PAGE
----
Sugar and spice

Love is a tasty thing at Earth and Ocean.

EARTH AND OCEAN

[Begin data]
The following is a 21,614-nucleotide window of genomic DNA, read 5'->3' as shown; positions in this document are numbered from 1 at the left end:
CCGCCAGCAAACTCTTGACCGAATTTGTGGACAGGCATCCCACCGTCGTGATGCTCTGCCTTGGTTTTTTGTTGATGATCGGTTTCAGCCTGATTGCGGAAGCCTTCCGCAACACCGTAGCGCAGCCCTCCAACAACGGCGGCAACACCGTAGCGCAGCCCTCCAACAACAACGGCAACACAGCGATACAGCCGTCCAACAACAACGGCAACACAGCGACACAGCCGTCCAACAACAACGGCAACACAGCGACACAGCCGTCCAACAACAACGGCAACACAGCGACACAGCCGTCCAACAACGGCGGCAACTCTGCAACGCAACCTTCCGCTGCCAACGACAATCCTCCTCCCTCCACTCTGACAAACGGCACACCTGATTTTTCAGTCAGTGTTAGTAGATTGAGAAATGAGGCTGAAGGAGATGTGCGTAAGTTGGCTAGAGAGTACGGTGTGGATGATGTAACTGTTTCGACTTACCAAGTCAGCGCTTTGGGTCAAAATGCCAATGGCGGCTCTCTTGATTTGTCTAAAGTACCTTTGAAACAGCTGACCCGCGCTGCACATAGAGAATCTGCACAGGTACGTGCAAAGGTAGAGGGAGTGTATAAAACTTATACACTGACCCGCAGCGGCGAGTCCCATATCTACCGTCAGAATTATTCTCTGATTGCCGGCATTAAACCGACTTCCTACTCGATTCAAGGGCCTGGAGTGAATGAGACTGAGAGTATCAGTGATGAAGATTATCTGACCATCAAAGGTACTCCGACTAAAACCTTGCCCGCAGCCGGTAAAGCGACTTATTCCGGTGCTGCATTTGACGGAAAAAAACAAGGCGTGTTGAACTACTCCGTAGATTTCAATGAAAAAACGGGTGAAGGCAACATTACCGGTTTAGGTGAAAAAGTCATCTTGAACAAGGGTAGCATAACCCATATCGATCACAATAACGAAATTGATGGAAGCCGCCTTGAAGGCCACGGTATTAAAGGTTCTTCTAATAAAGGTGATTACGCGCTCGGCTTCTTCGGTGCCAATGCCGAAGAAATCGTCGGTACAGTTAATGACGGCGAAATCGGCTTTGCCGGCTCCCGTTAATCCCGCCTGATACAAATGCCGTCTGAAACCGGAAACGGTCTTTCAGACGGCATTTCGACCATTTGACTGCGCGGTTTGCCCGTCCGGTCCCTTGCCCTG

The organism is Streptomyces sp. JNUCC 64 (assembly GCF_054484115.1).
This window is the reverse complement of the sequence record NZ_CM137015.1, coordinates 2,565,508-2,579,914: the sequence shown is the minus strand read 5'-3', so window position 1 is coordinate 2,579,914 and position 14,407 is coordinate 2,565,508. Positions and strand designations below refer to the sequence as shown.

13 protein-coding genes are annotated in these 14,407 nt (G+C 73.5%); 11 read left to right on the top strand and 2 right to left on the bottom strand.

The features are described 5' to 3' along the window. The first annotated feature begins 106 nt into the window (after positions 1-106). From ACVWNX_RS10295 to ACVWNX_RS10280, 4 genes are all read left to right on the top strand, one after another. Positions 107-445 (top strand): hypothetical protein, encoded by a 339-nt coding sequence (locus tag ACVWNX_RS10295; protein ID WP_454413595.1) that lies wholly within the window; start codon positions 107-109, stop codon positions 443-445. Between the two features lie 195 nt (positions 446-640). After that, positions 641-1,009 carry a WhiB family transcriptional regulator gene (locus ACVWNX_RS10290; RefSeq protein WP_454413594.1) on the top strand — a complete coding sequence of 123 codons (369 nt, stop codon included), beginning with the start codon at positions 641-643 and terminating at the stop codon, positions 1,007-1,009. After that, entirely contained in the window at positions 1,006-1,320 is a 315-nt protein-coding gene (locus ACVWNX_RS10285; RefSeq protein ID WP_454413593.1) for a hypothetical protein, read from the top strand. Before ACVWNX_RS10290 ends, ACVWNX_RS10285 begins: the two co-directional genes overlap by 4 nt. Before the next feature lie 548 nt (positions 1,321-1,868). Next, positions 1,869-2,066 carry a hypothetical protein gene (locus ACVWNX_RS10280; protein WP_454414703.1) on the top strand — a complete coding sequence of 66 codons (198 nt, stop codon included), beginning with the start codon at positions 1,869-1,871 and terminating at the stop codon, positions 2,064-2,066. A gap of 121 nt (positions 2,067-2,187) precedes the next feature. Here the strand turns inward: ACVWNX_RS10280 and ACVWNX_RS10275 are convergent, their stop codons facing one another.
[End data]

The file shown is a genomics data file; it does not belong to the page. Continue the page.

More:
1112 Fourth, 264-6060 6:30-10:30 a.m. and 11:30 a.m.-2 p.m. Mon.-Fri.; 7:30-11:30 a.m. Sat.-Sun.; 5-10 p.m. Mon.-Thurs.; 5-10:30 p.m. Fri.-Sat. AE, MC, V / full bar EARTH AND OCEAN shares many of the qualities of a successful love affair. It's sleek and elegant, dark and comfortable. It's plenty serious about the right things, but has wicked fun with the others. Take the St. Valentine's Day menu, for example, offered for $75 a person on Feb. 14. You're not likely to laugh at pancetta-wrapped beef tenderloin over semolina gnocchi with red wine syrup and Gorgonzola, or a preserved lemon risotto with cracked green olives and Bellwether Farm's crescenza (if you're even sure what that is). But by the time you get to dessert, you'll be ready to lighten up a bit. Since executive chef Johnathan Sundstrom took over (and basically saved) the kitchen at the superchic W Hotel in September 2000, he's received well-deserved praise and a plethora of awards (notably, Food and Wine named him one of America's best new chefs in July 2001). And while he is worth talking about, we first must mention the joie de sweet of the amazing Sue McCown. Her gold medal-worthy work as executive pastry chef is brash, creative, and just plain incredible. She seems to realize that it's still, after all, just something you stick in your mouth and chew. And, especially at dessert, it's supposed to be fun. For the Valentine's menu she's doing a nutter butter peanut butter parfait called "Oh Baby." Couples are encouraged to share the "Nudge-nudge . . . Wink-wink," devil's food cake with a bittersweet ganache wrapped up in a marbled tootsie roll. And for $25 extra, you can order the fruit leather edible love package to take home—now that's really playing with your food. The amusing desserts aren't only for special occasions, and they'd be equally worth ordering if the chocolate delight named www.chocolate.com ($7) was simply called "cake." The "Pick-up Stix" ($5) a mix of slim chocolate, cappuccino, and almond cookies with three dipping sauces, is silly and ideal for a group. And "Cool Kind of Mint" ($7.75) is simply gorgeous celadon green, a round chocolate cake layered with mint ganache. But that's enough about dessert: This isn't (though it could be) simply a place for after-dinner drinks and treats. IT'S ADMIRABLE that so many prominent chefs nationwide have gone back to the earth, so to speak, focusing on local growers, seasonal products, and food that comforts as well as intrigues. And Sundstrom does all of that well, notably in selecting two prix fixe meals a night that celebrate this area's foodie highlights of the moment. But he's not above just blowing your mind and mouth with decadence either: Look no further than the $12 bowlful of truffled fries. These are what potatoes were meant to be: pencil-thin crispy-creamy frites lapping up black truffle oil and shavings of garlic and Parmesan cheese. You'll find them on the bar menu as well as dinner, and they're available until close, as are other fine mini-meal options. But if you're there for Dinner with a capital D, plan to spend big money, feel serious, and eat rich. This isn't the place to go if you're in a hurry (try one of the cushy bar tables for that). Service is pleasant but unobstrusive. Your bread plate and water glass will refill as if by magic. If you're really feeling serious, try one of the chef-selected four-course dinners ($36 vegetarian, $49 carnivore). One night's vegetarian option featured ingredients from Billy and Stephani's Organic Farm in Tonasket, Wash. It began with a sugar pumpkin soup with cinnamon croutons and sage cream (available ࠬa carte for $7) that was one those interesting dishes that grew more interesting with each bite. The melding of flavors wasn't complete, so one taste had a stronger hit of cinnamon, another the grassy taste of sage, all overlaid with the sweet squash. There's a lot of sweetness in the prix fixe (and regular) menu overall (maybe Sundstrom can't resist McCown's influence either). Unusually, unadulterated honeycomb shows up from time to time, once in a dish simply described as Sally Jackson Sheep's Milk Cheese with Honeycomb and Roasted Pecans. The strong wedges of cheese are perked up with a nice drizzle of balsamic, but the intensity of raw honeycomb was wild. Another vegetarian option, 鴯uff饠of chanterelles, kaboucha squash, and endive over polenta, wasn't quite as distinctive. Flavors melted a little too much, creamy and heady but not memorable. It's hard to imagine food more appropriate to the season than a perfectly cooked, meaty, tender duck breast in a chestnut honey glaze ($23), which succeeded admirably here and was well paired with lacy fris饠and a supremely indulgent, extra cheesy potato bread pudding. Seared scallops ($23) were almost, but not quite, overpowered by the deliciously salty shreddings of ham hock and thoroughly cooked Savoy cabbage. Both dishes reveal Sundstrom's careful attention to selectively mixing and matching flavors old and new, sweet and savory, even, yes, earth and ocean. These attuned flavor contrasts show up also in the appetizer of wild boar ravioli ($12), with a heady, intense taste of porcini mushrooms and caramelized onion confit. A bright salad combines the contrasting tastes of vanilla poached pears, smoked hazelnuts, and aged Gouda ($9). Caesar salads are as ubiquitous as red roses for Valentine's; this one ($8) stands out for the slippery, tangy white anchovies crisscrossing the romaine. Earth and Ocean is trying, obviously, to do a lot and be a number of places— an arbiter of taste, a serious eatery, a Candace Bushnell-worthy cocktail bar. It brings together the feelings of comfortable old marrieds, thrilling blind dates, and the uneasy questioning of the just-moved-in-together. Certain things won't succeed, of course, but it's nearly always fun trying. Especially if you order dessert. avanbuskirk@seattleweekly.com